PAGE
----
I would like to know where do you get these rules from? And where can you find the SAFE rules? I couldn’t find it on their website…
    I think it woud be very convenient for everyone if they could actually check the regulations and requirement by themselves, in order to find an answer to their questions.

    1. David says:

      That’s the problem – you wont find the rules written down anywhere and even if you did they would be slightly different from region to region and bank to bank.

  41. michael says:

    I have sold my house in Shanghai and try to wire transfer the lump sun of RMB 3 million back home to Australia, but I’ve been told that there was no way I could do that through a legal way in China, it is really pain in the ass!!! need your help, fellows !! thanks a lot!!!

  42. Lawrence says:

    Hi guys,

    Any latest news on this topic of transfering money out from China? Buying Bullion gold is a good idea for people having big sum of money to transfer. Does DBS bank in China helps?


  43. Daisy says:

    Urgh…so bad you go china to earn money for family but in the end headache for transferring no more food to put on my plate because of waiting of this transfering drama.maybe i should take a ticket to go there and pick up cash personaly 🙁

  44. Ricky says:

    Hi everyone,
    i’ve been working in Shenzhen for one month,,and
    Tomorrow i want to transfer my money to my parents in indonesia,
    is there any new news about this kind problem??

    please help me

  45. Jim says:

    I find that withdrawing funds that I intend to wire and handing them to a trusted Chinese friend works best. They can convert into USD or other currencies and then wire to your final destination. I just ask for the bank receipt to show what the charges and exchange rates were so that I know the final amount sent.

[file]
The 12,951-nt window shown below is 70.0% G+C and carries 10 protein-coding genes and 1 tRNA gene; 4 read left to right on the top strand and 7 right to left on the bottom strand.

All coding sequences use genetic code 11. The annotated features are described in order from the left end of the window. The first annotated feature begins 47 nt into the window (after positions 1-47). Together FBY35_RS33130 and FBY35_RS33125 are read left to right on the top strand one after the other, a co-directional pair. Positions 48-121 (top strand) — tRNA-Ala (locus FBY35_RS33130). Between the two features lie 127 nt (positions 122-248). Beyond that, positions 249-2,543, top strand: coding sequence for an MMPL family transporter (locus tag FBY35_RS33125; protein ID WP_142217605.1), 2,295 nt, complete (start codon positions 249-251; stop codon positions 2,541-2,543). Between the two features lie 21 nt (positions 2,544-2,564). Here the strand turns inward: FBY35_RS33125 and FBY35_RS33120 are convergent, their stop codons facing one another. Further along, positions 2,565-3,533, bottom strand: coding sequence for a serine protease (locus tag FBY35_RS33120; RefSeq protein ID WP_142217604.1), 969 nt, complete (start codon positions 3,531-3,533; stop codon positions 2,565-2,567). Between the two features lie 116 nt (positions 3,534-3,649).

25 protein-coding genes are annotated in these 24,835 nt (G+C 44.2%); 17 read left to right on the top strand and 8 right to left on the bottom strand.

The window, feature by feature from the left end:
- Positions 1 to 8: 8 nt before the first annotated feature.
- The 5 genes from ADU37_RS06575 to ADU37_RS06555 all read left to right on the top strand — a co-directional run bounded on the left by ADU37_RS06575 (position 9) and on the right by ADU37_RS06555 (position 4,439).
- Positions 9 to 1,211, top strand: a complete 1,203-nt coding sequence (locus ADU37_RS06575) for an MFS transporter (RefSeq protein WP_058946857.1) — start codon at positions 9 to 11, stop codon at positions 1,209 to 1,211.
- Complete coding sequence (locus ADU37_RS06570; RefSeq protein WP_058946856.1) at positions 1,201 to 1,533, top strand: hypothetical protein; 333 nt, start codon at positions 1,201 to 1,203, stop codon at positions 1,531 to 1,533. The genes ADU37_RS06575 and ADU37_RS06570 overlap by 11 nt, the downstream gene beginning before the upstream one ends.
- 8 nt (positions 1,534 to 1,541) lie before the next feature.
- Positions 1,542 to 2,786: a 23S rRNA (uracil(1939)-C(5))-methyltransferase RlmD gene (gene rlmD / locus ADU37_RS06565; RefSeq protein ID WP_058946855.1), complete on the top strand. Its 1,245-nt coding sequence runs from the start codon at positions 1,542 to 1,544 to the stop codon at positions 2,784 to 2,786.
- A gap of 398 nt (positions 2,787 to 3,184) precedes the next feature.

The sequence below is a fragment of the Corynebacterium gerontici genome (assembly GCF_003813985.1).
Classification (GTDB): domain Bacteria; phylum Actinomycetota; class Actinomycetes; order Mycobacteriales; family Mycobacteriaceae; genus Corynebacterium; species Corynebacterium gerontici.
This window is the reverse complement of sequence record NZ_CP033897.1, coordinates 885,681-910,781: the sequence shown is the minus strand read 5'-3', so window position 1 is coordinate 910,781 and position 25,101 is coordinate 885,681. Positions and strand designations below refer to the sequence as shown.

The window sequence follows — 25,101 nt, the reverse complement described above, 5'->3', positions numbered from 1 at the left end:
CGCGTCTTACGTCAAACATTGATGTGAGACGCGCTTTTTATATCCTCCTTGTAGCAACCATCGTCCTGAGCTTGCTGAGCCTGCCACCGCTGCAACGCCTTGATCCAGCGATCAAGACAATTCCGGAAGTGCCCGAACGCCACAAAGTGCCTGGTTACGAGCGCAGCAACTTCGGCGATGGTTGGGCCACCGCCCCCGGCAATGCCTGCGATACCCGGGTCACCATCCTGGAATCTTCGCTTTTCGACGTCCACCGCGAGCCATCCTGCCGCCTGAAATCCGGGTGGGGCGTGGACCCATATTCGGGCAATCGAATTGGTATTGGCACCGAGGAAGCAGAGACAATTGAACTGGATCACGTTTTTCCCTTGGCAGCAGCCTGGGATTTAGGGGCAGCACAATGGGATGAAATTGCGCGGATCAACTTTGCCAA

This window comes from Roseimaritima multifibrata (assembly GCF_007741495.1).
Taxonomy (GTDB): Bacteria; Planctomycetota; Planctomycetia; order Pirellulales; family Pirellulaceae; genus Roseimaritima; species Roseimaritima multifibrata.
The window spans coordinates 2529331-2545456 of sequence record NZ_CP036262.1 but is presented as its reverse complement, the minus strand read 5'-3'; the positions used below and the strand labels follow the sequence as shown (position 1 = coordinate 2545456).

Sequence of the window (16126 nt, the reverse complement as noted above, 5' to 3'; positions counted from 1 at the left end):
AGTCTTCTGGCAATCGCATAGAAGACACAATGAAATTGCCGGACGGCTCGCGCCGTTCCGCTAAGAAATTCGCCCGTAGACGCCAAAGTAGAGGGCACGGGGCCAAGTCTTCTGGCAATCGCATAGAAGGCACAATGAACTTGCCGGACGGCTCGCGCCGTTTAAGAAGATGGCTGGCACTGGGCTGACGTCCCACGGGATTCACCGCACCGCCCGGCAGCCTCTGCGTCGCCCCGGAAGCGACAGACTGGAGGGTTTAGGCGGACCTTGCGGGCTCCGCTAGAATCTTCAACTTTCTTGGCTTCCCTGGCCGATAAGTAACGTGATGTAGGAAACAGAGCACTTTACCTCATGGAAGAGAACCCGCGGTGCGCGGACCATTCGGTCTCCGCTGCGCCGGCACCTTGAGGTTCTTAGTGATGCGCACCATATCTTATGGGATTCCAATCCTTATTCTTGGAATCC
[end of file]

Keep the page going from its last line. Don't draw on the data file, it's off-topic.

For the US it is hard since a US citizen can only exchange $300 USD per day. You can spend all month in the bank doing it this way. But a chinese can exchange up to $50,000 or in that range in a year and wire it to your account.

    It is not that I am cheating anyone. I am just paying for school for the kids back home and child support but still, what a pain. I used my personal secretary for this work and the first time I went with her but it got easy enough to just transfer the money and then she can do it electronically from her bank account.

    Another note: if you have a gmail account they will not go through any longer. Get on Gmail with a VPN and then forward your gmail to another e-mail account. Then people will still be able to get you that have your old address and you will get all of your mail.

    Hope this helps.

    1. Augustine says:

      I actually did the same thing on my way back to the US from China. One of my students volunteered to go the bank with me and help with process. Also, it was very hard for me to do transfer through Western Union. After 3 days of trying, I gave up. Now, that I am going back next month (as it has been 3 years), I hope things changed for the better.

  46. Debbie says:

    sorry for hijacking the post, but I would really like to find some expats in Shenzhen. for those of you posting in 2014, where do I go to find other expats to share some conversation? thank you

    1. Andrew Athias says:

      Hello, I was an American living in Shenzhen for most of 2014. The best place I want to meet other expats was down at Coco Park in Futian. There is a nice bar/night life scene with a bunch of Americans and Europeans. There is also a GREAT restaurant/bar called Frankie’s close to the Futian Checkpoint subway station where I would go to meet other Americans and get some American food.

Leave a Reply

Your email address will not be published. Required fields are marked *